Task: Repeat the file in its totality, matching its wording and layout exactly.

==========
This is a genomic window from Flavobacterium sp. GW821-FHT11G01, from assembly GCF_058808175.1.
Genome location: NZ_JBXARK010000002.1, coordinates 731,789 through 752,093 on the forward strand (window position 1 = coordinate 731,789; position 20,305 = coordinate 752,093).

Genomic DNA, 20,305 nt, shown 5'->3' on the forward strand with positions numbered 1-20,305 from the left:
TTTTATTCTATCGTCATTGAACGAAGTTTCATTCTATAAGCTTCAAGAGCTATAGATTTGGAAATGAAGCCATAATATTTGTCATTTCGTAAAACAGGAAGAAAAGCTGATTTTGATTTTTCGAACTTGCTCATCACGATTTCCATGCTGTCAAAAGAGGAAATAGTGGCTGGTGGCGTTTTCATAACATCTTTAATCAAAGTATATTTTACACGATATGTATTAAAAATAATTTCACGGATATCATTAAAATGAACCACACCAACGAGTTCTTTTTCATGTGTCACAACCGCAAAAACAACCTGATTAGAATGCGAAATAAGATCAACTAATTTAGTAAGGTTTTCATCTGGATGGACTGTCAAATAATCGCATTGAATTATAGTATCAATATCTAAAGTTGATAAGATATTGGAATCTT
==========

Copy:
This is a genomic window from Flavobacterium sp. GW821-FHT11G01, from assembly GCF_058808175.1.
Genome location: NZ_JBXARK010000002.1, coordinates 731,789 through 752,093 on the forward strand (window position 1 = coordinate 731,789; position 20,305 = coordinate 752,093).

Genomic DNA, 20,305 nt, shown 5'->3' on the forward strand with positions numbered 1-20,305 from the left:
TTTTATTCTATCGTCATTGAACGAAGTTTCATTCTATAAGCTTCAAGAGCTATAGATTTGGAAATGAAGCCATAATATTTGTCATTTCGTAAAACAGGAAGAAAAGCTGATTTTGATTTTTCGAACTTGCTCATCACGATTTCCATGCTGTCAAAAGAGGAAATAGTGGCTGGTGGCGTTTTCATAACATCTTTAATCAAAGTATATTTTACACGATATGTATTAAAAATAATTTCACGGATATCATTAAAATGAACCACACCAACGAGTTCTTTTTCATGTGTCACAACCGCAAAAACAACCTGATTAGAATGCGAAATAAGATCAACTAATTTAGTAAGGTTTTCATCTGGATGGACTGTCAAATAATCGCATTGAATTATAGTATCAATATCTAAAGTTGATAAGATATTGGAATCTT